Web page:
|decal||Identical to |
Note: Sometimes, the material you want will be in
|filterclass||Marks property as being the name of the filter to use.|
|instance_file||Adds a button that brings up the file browser, letting you browse for instance files.|
|instance_parm||Used in |
|instance_variable||Used in |
|material||Adds a button that brings up the material browser.|
|node_dest||adds an eyedropper to select a node in the 3d view|
||On nodes, this is used for the Node ID keyvalue to automatically increment it with each consecutive node placed. Does not appear to function when used on other entities.|
|npcclass||Adds a drop-down selection list populated by entities of the NPCClass type.|
||Adds a button that brings up the particle browser, letting you browse for particle systems.|
Bug: The particle browser cannot read files from VPKs!
|pointentityclass||Adds a drop-down selection list populated by entities of the |
|scene||Adds a button that brings up the sound browser, letting you browse for scene files.|
||Adds a button that brings up the file browser, letting you browse for VScripts.|
||Adds a button that brings up a list of VScripts with buttons to add/remove scripts and open each file.|
Note: Vscript browser is most of the time empty. Instead a Vscript name without extension will work just fine.
|sidelist||Adds a side selection eyedropper that allows you to choose sides (multiple with).|
|sound||Adds a button that brings up the sound browser, letting you browse for soundscripts or raw sounds.|
|sprite||identical to |
|studio||Adds a button that brings up the model browser.|
|target_destination||Marks property as another entity's |
|target_name_or_class||Marks property as another entity's |
|target_source||Marks property as being the name that other entities may target.|
|vecline||Adds an absolute 1-point axis helper, similar to the origin marker.|
|vector||3D vector property.|
Other File Sections
Material Exclusion Lists
These lists define paths that Hammer's Material Browser will not use when presenting you with a palette of textures to choose from. It should have no effect on what files are actually available to a custom map.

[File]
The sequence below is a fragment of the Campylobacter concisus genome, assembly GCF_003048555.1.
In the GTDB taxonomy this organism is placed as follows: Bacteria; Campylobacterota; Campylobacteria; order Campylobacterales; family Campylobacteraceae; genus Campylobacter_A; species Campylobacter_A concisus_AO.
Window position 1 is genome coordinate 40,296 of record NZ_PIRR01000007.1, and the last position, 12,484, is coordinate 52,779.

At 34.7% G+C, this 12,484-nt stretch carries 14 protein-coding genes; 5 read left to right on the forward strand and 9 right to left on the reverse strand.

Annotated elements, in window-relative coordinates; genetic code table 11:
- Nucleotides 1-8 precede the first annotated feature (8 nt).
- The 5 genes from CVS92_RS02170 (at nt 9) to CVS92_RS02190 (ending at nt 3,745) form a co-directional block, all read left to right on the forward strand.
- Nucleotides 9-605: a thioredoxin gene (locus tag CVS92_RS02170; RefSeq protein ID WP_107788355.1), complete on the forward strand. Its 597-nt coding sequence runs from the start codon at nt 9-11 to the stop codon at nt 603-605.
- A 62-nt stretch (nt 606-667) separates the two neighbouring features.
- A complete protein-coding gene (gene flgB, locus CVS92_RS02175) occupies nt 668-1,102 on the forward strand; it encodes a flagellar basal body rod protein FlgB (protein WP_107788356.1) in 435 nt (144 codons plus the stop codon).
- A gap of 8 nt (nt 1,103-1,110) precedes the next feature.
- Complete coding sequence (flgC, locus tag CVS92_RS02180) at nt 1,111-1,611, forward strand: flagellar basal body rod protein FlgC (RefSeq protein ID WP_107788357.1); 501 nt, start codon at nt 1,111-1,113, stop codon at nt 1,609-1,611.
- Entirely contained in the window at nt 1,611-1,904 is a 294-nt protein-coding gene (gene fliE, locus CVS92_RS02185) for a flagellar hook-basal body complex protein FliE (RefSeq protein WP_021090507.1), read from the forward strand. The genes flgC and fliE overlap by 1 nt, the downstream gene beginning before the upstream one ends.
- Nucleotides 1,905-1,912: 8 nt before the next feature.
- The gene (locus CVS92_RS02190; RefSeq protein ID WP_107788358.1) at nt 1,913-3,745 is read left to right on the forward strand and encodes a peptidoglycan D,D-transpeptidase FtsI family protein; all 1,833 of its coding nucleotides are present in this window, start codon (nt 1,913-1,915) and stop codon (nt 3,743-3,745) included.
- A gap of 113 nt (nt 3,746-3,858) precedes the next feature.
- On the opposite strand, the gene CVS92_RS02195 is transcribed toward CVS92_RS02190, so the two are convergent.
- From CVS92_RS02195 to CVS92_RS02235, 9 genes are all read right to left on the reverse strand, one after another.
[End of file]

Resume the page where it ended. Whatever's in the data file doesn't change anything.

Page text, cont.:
models/will always be excluded, regardless of what is set here.
@MaterialExclusion [ // Names of the sub-directories we don't want to load materials from "debug" "engine" "hud" "vgui" ]
This permits customizing the automatic Visgroups tab of the Filter Control toolbar. The first title is the name of the "parent," and the next is the "children." Finally comes a list of entity classes that will be placed in the visgroup.
If the parent already exists, the new entry will be merged with the previous ones (including the default list of groups). This permits creating trees with multiple levels of grouping. If a visgroup becomes entirely empty, it will not appear in the list.
You may add entities to existing groups if the "Parent" of the autovisgroup is the name of an existing group, like "World Details". For example, you could add
func_brush to the list "World Details".
@AutoVisGroup = "Brushes" [ "Triggers" [ "trigger_once" "trigger_multiple" ] "Tool Brushes" [ "func_areaportal" "func_viscluster" ] ] @AutoVisGroup = "Tool Brushes" [ "Vis Clusters" [ "func_viscluster" ] ]
Source 2 Additions
The following things have been found in Source 2 FGD files. These will not work in Source 1.
To do: Find more things that are not listed here. Explain what these do. So far only occurrences of FGD's have been pasted here for documenting them.
Example of these Classes
@OverrideClass This can be used to quite literally overwrite data of existing entities, as well as adding new keyvalues and inputs/outputs.
|@Exclude||This can exclude individual entities that are in @include'd FGD's. One entity per line|
|@EntityGroup||To do: Explain what this does.|
Seen in hlvr.fgd
|@struct||To do: Explain what this does.|
Seen in workshop_addoninfo.fgd
|@ModelGameData||To do: Explain what this does.|
Seen in models_gamedata.fgd
Seems to work simillar to $keyvalues.
|@ModelBreakCommand||To do: Explain what this does.|
Seen in models_gamedata.fgd
Seems to work simillar to $collisiontext
|@ModelAnimEvent||To do: Explain what this does.|
Seen in models_base.fgd
Seems to work simillar to Animation_Events in Sequences.
entity_tool_name = <string>
entity_tool_tip = <string>
entity_tool_group = <string>
|To do: Explain what this does.|
Seen in hlvr.fgd
|Deprecated()||Marks a property as depracated and no longer in use.|
Examples of these commands
Below are expandable examples of the above listed commands.
We currently do not have any more good information on what these commands do, but at least we have examples of how to use them.